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Quick bio ball question
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BHeidemann
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Joined: 13 Feb 2008

PostPosted: 2008.02.14(Thu)11:35    Post subject: Quick bio ball question Reply with quote

I've been noticing that when bio balls have been used in a sump tank that they are always suspended above the water line and the water flows through them. I've never seen the balls submersed in water. Is there any reason for that?

I am curios because I recently received a brand new Fluval 404 & a 403 and was thinking about filling the tub with Bio balls instead of the filter elements that come with them. Sounds weird but its all put of the master plan.

What do you think?
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dale
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Joined: 10 Jan 2005
Location: Abbotsford Canada

PostPosted: 2008.02.16(Sat)0:15    Post subject: Reply with quote

Hi BH,
1. Yes you can use bio balls in the fluval.
2. The beneficial nitrifying bacterias that break down waste are aerobic and peform best when oxygen is present. Some means of keeping the balls wet and aerated (as often seen in sumps and trickle filters) is optimal but using them in the fluval will also be effective.
3. Many people poo poo the use of bioballs in saltwater applications but this should be ammended to advocating the use of bioballs properly. In saltwater we want to convert waste materials to the less harmful end product nitrates but we don't want to trap all that waste for convertion if we can help it. Bioballs tend to trap waste so it is important when using them to clean them on a regular basis (which will be easy if you are using a fluval). Just give them a good rinse when cleaning the filter.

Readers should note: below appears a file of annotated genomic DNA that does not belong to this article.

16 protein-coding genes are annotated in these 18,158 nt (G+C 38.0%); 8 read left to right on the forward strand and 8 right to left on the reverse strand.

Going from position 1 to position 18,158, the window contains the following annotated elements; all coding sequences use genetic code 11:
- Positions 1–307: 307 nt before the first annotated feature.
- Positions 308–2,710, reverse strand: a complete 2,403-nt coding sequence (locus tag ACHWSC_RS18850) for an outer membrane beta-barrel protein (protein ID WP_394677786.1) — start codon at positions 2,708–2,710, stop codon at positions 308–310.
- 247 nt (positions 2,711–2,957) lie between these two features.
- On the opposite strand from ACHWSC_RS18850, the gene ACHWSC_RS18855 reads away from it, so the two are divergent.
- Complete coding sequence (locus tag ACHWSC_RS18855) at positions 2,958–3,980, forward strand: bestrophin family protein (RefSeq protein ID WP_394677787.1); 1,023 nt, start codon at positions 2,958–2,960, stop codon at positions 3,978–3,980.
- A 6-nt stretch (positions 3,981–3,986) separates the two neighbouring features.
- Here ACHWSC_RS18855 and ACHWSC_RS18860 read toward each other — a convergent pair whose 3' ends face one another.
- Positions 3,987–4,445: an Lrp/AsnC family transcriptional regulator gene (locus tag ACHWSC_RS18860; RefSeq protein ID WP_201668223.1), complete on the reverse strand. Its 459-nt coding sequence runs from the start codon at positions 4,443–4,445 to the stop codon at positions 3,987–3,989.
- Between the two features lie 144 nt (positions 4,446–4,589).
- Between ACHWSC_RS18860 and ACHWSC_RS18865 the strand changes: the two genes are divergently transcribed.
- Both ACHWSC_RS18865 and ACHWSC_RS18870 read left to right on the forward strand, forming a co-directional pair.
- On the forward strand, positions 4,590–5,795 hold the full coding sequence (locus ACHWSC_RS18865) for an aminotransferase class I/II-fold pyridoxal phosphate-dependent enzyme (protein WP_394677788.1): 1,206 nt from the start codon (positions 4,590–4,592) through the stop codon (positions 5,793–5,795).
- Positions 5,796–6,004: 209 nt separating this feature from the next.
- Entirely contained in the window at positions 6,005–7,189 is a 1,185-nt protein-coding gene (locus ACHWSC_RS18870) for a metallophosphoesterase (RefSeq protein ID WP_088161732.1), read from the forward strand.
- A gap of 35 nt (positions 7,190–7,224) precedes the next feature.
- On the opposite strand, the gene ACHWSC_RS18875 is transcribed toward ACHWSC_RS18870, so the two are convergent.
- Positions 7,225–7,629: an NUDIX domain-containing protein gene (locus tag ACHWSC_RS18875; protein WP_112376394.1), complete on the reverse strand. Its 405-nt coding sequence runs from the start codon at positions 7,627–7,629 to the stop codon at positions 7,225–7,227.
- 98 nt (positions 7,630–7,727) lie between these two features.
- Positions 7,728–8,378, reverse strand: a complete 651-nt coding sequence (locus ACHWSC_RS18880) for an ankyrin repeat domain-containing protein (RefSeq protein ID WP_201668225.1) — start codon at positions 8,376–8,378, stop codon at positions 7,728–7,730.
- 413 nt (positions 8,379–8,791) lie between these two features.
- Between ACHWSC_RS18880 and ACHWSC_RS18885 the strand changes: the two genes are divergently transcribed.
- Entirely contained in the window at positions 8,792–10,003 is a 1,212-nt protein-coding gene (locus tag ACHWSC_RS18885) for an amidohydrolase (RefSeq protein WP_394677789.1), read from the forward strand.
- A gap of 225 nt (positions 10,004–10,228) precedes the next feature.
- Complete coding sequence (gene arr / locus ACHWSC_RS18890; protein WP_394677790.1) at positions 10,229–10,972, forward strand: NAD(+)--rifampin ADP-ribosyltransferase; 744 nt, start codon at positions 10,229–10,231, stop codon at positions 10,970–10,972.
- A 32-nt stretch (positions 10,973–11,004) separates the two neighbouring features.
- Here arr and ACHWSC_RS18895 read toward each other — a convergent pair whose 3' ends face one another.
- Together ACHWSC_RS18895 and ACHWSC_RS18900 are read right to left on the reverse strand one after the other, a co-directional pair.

4. Bioballs are OK but the surface area they provide to host beneficial bacteria pales in comparison to many newer ceramic and resin based bio materials and even more so when compared to live rock rubble which could also be added to the fluval.
Hope this helps,
Good luck.
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Jimbob
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Joined: 27 Feb 2004
Location: London, England

PostPosted: 2008.02.17(Sun)3:15    Post subject: Reply with quote

Dale, you raise an interesting point about the use of bio-balls in external filters. I have been going through the process of removing the sponge filters and bio-balls from my Aqua One CF-500 in an attempt to get the nitrate levels down below 10ppm. There is also conflicting advice between cleaning bio-balls in un-filtered tap water or RO water - which do you advocate?


I have detailed my tank set-up below for info.

Presently I have, in a 68 Ltr tank, one:

Cleaner shrimp
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dale
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Joined: 10 Jan 2005
Location: Abbotsford Canada

PostPosted: 2008.02.18(Mon)21:35    Post subject: Reply with quote

Hi Jimbob,